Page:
PILOTs have been used in at least 117 municipalities in at least 18 states, Langley reported. Boston, for example, collected $34 million in such payments from universities, hospitals and cultural institutions in 2010. Hospitals alone contributed $7.8 million that year, City of Boston records show.
The payments are voluntary, Langley said. “Local governments can't really require them to make these payments.”
The cities get the money, he said, using a variety of tactics, from “be a good citizen” pleas and gentle arm-twisting to legal challenges.
Freddie Gray, president of the OPS Board of Education, said she hasn't heard any discussions about such fees. Property valuations change, she said, and businesses get tax incentives that can take them off the tax rolls. State aid to schools is adjusted accordingly, she said.
Omaha City Councilman Pete Festersen also said city leaders haven't discussed such fees. As for the Creighton-Alegent deal, he said, it's “a positive for the community that will ensure long-term access to health care and emergency services in north Omaha. That's worth a lot more to the City of Omaha than the tax exemption.”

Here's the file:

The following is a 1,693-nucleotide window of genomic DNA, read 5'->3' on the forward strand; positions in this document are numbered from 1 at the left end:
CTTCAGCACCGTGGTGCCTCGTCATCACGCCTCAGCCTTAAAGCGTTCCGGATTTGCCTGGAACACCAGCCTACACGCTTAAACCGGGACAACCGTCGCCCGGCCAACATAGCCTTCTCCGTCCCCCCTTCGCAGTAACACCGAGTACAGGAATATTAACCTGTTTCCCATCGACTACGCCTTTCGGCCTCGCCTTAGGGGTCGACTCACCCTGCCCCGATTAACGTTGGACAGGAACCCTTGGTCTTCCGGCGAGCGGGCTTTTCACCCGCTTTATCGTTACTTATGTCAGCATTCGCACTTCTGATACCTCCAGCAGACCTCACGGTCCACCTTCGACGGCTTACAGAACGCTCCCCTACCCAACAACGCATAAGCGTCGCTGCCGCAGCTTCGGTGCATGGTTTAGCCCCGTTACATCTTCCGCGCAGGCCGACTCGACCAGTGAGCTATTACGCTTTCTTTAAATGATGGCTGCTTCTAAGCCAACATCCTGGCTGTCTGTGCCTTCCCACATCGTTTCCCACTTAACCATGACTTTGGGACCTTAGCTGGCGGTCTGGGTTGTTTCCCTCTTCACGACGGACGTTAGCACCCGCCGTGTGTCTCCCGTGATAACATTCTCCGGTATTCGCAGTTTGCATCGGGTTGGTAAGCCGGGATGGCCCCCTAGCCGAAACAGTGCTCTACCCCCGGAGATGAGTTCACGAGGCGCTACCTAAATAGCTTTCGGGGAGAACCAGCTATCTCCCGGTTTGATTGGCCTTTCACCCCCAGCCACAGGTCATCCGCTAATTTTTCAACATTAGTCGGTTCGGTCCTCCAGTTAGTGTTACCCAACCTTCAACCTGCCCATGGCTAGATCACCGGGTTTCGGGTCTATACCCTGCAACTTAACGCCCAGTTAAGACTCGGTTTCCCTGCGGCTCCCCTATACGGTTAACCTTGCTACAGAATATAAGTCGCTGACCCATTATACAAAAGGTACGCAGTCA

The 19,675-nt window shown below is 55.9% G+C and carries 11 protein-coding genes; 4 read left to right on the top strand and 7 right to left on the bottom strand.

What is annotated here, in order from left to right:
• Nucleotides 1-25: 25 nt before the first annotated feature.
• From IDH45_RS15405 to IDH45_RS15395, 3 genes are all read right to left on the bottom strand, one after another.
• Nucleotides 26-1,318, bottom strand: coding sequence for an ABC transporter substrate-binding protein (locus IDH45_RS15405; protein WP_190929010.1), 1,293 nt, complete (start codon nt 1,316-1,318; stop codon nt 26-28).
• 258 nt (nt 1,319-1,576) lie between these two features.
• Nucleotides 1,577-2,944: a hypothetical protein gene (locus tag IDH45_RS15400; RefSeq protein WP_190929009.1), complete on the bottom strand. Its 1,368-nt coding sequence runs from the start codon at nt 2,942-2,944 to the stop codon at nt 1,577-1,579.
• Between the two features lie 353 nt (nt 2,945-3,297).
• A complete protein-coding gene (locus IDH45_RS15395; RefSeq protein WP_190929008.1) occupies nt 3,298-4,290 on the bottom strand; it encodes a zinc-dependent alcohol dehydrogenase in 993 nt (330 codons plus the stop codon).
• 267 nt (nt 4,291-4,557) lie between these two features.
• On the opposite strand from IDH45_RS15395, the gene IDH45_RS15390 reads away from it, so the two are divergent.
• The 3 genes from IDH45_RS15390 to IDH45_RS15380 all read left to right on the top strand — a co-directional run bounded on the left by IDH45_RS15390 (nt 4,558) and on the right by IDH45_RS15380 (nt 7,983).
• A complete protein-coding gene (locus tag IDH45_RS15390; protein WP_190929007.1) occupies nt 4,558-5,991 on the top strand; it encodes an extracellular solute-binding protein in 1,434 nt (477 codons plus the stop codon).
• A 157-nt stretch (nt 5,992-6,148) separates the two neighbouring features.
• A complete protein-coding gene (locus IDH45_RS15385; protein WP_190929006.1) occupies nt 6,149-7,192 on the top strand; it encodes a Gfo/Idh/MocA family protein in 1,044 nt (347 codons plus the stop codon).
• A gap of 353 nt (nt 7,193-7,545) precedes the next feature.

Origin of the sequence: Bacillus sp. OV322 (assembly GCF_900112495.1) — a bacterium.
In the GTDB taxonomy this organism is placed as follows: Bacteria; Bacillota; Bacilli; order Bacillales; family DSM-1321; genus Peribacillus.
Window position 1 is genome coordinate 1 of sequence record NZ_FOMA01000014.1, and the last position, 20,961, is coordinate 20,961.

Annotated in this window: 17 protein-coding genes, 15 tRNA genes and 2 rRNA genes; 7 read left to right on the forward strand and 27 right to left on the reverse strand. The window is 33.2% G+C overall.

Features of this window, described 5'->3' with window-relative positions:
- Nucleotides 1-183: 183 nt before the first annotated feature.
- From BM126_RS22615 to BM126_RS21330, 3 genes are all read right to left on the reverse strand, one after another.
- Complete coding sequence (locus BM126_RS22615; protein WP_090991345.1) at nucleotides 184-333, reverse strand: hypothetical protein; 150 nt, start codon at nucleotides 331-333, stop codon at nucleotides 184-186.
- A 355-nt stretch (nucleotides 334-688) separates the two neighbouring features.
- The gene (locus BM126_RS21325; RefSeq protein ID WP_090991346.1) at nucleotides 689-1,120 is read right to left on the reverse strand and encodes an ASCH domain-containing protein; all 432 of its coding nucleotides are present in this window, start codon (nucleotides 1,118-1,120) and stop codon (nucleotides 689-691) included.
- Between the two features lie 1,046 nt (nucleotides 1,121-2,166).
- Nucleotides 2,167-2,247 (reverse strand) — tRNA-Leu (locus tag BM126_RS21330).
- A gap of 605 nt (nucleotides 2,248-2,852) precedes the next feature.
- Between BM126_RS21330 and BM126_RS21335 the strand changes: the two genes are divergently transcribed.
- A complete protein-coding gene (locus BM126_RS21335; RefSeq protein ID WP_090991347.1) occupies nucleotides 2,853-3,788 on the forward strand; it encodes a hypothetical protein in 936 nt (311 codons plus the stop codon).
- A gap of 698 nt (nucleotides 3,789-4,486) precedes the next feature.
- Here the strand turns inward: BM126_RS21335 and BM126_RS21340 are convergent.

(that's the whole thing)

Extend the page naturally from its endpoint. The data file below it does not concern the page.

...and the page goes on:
Morgan and Kraft said the county is looking at what's happening in other states in regard to payments in lieu of taxes. “We are looking for every means we can to take as much of the burden as we can off the taxpayers,” Kraft said.
“Rather than just always looking at raising the mill levy,” Morgan said, “we need to look at those tax-exempt properties.”
World-Herald staff writer Paul Goodsell contributed to this report.
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Top property valuations in Douglas County
Assessed valuations are in millions of dollars
|First National Bank Omaha||1601 Dodge St.||$130.4|
|Oak View Mall LLC||3001 S. 144th St.||$90.0|
|Westroads Mall LLC||10000 California St.||$86.4|
|Creighton Medical Center||601 N. 30th St.||$63.0|
|Quadtech LLC (Blue Cross Blue Shield of Nebraska)||1919 Aksarben Drive||$61.5|
|City of Omaha (Hilton)||1001 Cass St.||$58.2|
|First Data Resources, Inc.||6855 Pacific St.||$56.6|
|United of Omaha Life Insurance||3316 Farnam St.||$50.6|
|Riverfront Campus Developers (Gallup)||1001 Gallup Drive||$47.8|
|Nebraska Furniture Mart||7312 Jones St.||$44.0|
Source: Douglas County Assessor's Office